Review: Punk's Simple Southern May Be Trying a Little Too Hard, But Don't Miss the Biscuits
As we placed our order, the server's eyes grew wider and wider, and his hand moved furiously across his notepad, attempting to keep up with our laundry list of desired appetizers. When we were finally finished, he stepped back and looked at us -- two people who had just ordered enough food to feed the Rockets' starting lineup.
Photos by Troy Fields Looking for great chicken fried steak in Houston? Look no further than Punk's Simple Southern, where the dish truly shines.
"Okay. Sounds good." He kept eyeing us as if concerned that we might be dangers to ourselves.
"We're hungry," we replied simply and sheepishly.
"Hey, man, no worries," he finally said, laughing. "When you come here to eat, you eat."
And indeed we did. Something about the country cuisine at Punk's Simple Southern invites large portions and shared platters and a feeling of being with family, even among strangers. We passed biscuits -- flaky, buttery, pillow-soft mounds of dough that might just be the best in Houston -- back and forth across the table, and even offered some to the waiter, now an accessory in our plot to eat our way though the entire menu. We double-dipped spoons into a single bowl of gumbo, thick but not quite dark or complex enough for our tastes. We took photos of each other with the chicken-fried steak, a portion larger than each of our heads, and we finished the feast with two desserts because why the heck not?
In true Southern fashion, the menu is designed for indulgence, for people watching neither their waistlines nor their wallets, for families gathered together for something like Sunday dinner any night of the week. Of course, in the heart of Houston, you won't often find the large Southern families for whom "Ma's Meatloaf" and "Grandpa Doc's Buttermilk Biscuits" are named.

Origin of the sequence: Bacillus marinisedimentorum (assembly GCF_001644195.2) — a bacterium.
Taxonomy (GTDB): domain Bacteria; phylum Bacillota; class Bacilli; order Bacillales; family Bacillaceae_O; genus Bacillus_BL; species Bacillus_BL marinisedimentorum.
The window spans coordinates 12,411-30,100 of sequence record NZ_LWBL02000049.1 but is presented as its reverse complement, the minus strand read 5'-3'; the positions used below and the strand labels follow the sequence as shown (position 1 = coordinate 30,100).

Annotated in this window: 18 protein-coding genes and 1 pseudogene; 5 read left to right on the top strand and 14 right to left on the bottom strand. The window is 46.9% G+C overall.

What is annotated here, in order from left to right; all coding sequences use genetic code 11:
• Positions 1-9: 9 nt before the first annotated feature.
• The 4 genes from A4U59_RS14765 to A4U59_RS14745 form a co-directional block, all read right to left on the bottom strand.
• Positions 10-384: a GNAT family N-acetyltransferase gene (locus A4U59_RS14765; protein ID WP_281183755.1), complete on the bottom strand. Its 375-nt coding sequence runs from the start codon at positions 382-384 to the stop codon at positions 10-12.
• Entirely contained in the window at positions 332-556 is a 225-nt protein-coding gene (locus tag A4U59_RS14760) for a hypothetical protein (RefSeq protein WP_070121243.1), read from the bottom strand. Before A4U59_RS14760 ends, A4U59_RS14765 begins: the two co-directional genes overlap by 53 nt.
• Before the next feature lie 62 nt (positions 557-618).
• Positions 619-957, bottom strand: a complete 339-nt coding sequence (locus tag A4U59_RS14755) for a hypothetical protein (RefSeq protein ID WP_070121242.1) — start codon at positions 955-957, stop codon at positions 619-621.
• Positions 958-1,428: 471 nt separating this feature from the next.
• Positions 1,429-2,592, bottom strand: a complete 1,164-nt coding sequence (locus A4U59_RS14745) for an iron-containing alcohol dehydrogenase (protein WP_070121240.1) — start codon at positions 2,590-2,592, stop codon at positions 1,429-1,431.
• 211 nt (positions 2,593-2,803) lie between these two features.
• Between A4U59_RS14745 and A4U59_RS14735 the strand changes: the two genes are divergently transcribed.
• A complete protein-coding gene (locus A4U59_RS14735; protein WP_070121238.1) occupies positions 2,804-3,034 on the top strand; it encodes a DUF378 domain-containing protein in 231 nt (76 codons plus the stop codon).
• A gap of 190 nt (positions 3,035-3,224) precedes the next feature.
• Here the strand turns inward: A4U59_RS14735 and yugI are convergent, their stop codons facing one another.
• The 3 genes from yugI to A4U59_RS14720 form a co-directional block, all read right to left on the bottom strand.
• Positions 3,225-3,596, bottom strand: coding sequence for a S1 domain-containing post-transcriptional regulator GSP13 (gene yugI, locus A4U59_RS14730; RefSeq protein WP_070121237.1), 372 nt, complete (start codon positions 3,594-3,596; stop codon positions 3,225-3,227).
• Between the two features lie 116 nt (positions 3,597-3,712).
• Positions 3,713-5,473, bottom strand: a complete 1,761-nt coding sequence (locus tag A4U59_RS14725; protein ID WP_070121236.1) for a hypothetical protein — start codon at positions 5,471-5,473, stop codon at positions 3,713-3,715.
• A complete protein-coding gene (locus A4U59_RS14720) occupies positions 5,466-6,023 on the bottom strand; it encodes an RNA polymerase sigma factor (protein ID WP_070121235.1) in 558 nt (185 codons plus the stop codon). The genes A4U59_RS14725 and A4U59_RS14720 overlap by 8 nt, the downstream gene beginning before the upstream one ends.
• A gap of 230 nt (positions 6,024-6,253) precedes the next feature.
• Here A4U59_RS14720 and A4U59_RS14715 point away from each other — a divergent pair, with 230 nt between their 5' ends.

Tucked into a multi-use development in Rice Village between Coppa Osteria and Cloud 10 Creamery, Punk's tends to attract a more cosmopolitan crowd in a Disneyland-like setting. More than a hearkening back to the simple family meals shared around outdoor picnic tables in the Deep South, Punk's is a theme restaurant, and one that captures that Southern charm well, if inauthentically.
Food is served on aluminum trays or coated metal plates in lieu of china, and chic mason jars stand in for glasses at the bar. There's just something a little too kitschy about the country decor and dishes like "Grandma Pat's Crispy Buttermilk Fried Chicken" for me to be completely sold on the Punk's idea. It may be Southern, but there's little soul in the menu, aside from the names of some of the dishes, which only add to the silliness of the place.
It isn't all that simple, either, since everything from the biscuits to the restaurant itself is served with a bit of flair.
And who is this Punk character, anyway?